Every learning strategy exists to take a business from point A to point B via an essential new piece of knowledge, process, or behaviour change. To do this, audience engagement and cooperation is vital. While there is no magic button to make people engage with a strategy, focusing on the motivations of your learners will provide a fast-track route to better engagement and status quo change.
With a shiny new initiative to embed into your organisation, it’s tempting to start with the ‘what?’ and develop the solution from there. In the maze that is audience engagement, this is a dead end. Instead, focus in on the ‘why?’. The ‘why?’ is what will drive forward your change and make the difference.
The reason for your learning strategy is obvious to you. X needs to happen so that Y can. Y will benefit everybody because of Z. It’s a simple formula. But are your teams aware of this context? And is X important or even relevant to them? How will a change in process or a new piece of legislation impact Craig on the sales floor?
Maybe Craig needs to take notes after speaking with customers about their likes/dislikes or big life plans they might have coming up. You need Craig to do this so that the next time this customer makes an appointment, he can refer back to these notes and easily build a rapport with the customer. This could lead to increased customer satisfaction, brand loyalty and repeat custom. Have you told Craig why this should be important to him and why he should sit up and pay attention?
Nobody in your organisation is sitting around with time on their hands. We all have busy schedules and a way of working that gets the job done. If your strategy doesn’t align with their priorities, you face an uphill battle to grab their attention and cooperation.
The Audience Engagement Convoy
Imagine everyone in your team is travelling in a convoy. You might know the route to where the business is going but can you say the same for everyone else? For them, the worst-case scenario is that they’re heading into the great unknown without a satnav.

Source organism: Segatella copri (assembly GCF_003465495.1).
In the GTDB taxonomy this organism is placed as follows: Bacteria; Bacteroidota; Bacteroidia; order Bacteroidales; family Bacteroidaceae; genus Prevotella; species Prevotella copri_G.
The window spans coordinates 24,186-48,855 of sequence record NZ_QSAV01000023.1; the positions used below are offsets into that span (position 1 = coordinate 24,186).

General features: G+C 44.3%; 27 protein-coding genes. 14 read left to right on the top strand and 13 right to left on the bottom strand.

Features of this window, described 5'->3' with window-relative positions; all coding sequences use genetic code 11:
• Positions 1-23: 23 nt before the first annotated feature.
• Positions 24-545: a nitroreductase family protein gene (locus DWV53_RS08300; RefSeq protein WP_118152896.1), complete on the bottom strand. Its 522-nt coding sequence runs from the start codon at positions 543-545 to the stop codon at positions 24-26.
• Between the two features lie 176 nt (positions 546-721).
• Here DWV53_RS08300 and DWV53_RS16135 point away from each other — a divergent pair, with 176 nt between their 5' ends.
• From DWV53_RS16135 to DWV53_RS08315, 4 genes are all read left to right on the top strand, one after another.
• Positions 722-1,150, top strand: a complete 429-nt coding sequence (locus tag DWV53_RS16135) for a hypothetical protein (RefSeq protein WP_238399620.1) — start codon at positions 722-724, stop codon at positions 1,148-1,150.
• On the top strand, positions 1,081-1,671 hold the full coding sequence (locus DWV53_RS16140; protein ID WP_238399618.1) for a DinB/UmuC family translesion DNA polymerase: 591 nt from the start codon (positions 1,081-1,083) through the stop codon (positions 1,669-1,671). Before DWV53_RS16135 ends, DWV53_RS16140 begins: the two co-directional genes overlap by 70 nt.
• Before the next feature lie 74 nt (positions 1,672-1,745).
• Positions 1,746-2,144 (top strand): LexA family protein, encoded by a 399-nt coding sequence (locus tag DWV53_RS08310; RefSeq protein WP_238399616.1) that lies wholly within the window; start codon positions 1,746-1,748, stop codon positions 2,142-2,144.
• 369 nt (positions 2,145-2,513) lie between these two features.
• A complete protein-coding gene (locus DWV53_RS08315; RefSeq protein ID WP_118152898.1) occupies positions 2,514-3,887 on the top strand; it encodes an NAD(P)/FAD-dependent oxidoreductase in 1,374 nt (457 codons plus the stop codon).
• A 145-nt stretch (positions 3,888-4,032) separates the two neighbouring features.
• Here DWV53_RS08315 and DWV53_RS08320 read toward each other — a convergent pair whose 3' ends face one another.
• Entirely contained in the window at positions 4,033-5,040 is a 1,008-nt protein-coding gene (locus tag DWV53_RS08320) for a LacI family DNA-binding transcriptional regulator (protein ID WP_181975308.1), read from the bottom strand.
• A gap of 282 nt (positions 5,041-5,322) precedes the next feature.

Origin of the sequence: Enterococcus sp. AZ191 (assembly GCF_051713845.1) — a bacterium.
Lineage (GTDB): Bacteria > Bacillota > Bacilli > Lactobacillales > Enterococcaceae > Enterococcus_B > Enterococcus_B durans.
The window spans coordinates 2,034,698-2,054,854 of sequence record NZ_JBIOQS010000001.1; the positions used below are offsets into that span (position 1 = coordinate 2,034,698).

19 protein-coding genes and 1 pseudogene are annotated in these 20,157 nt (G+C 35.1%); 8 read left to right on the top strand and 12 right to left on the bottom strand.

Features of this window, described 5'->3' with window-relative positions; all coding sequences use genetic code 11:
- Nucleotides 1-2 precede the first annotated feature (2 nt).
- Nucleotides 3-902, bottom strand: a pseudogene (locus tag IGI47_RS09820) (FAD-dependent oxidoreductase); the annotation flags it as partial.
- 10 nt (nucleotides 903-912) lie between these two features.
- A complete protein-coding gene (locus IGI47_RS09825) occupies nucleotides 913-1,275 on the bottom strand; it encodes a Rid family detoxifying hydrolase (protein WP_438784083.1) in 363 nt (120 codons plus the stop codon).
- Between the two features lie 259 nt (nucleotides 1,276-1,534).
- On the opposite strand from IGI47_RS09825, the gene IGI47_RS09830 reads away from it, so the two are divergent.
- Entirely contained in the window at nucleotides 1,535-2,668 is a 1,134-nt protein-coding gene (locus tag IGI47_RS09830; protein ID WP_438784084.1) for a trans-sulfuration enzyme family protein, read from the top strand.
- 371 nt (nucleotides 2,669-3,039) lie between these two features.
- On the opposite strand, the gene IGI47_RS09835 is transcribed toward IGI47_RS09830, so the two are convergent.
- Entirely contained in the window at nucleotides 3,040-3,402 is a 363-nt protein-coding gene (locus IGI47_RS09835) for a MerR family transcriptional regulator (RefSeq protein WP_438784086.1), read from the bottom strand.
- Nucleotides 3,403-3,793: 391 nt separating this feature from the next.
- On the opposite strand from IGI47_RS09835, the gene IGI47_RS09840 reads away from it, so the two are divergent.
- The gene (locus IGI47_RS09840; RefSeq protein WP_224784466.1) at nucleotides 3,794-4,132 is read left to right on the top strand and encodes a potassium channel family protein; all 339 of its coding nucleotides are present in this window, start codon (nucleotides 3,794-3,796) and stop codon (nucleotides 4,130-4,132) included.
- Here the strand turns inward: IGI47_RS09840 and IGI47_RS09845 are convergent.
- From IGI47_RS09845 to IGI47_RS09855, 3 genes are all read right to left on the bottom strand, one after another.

Your shiny new learning initiative is a crossroad on the route. For you, the route is obvious and well sign-posted – you turn right and it’s straight on until morning. For your team, it’s less obvious – there are three different ways they can go. They can:
- Turn right with you – otherwise known as strong engagement. People understand where you are going and follow your ‘directions’ to get there.
- Turn left – otherwise known as mixed engagement. People understand where you want to go but disagree with your route.
- They carry straight on – otherwise known as no engagement. People perceive your strategy as irrelevant or unachievable and continue as before.
- To get people to turn right, your goals must align with theirs. They need to believe that what you are proposing can and will benefit them on a day-to-day basis.
The Why Conflict
It’s a hard truth to face but your ‘why’ is not as important to your team as their ‘why’. The why that drives your learning should be driven by the needs of the wider team to support the business strategy. As with Connected Services in this article, why a particular thing is important to a brand or head office can be completely different to why it should be important to your people.
Progress doesn’t happen when one person does one big thing. Change happens when everyone makes changes in day-to-day tasks. When creating the shiny new learning strategy, you have to look at how the change will positively improve their skills and opportunities. Give them the trust and the power and learners will push both themselves and the business forward.
The Road Forward
So your challenge – should you choose to accept it – is to convince people what they do can and will impact the bigger picture. At RTS Group, this is at the core of every solution we offer and is the philosophy that drives scoping on all projects and briefs.
If this is something your organisation has struggled with, why not get in touch and we can discuss how to put your colleagues at the centre of your learning strategy.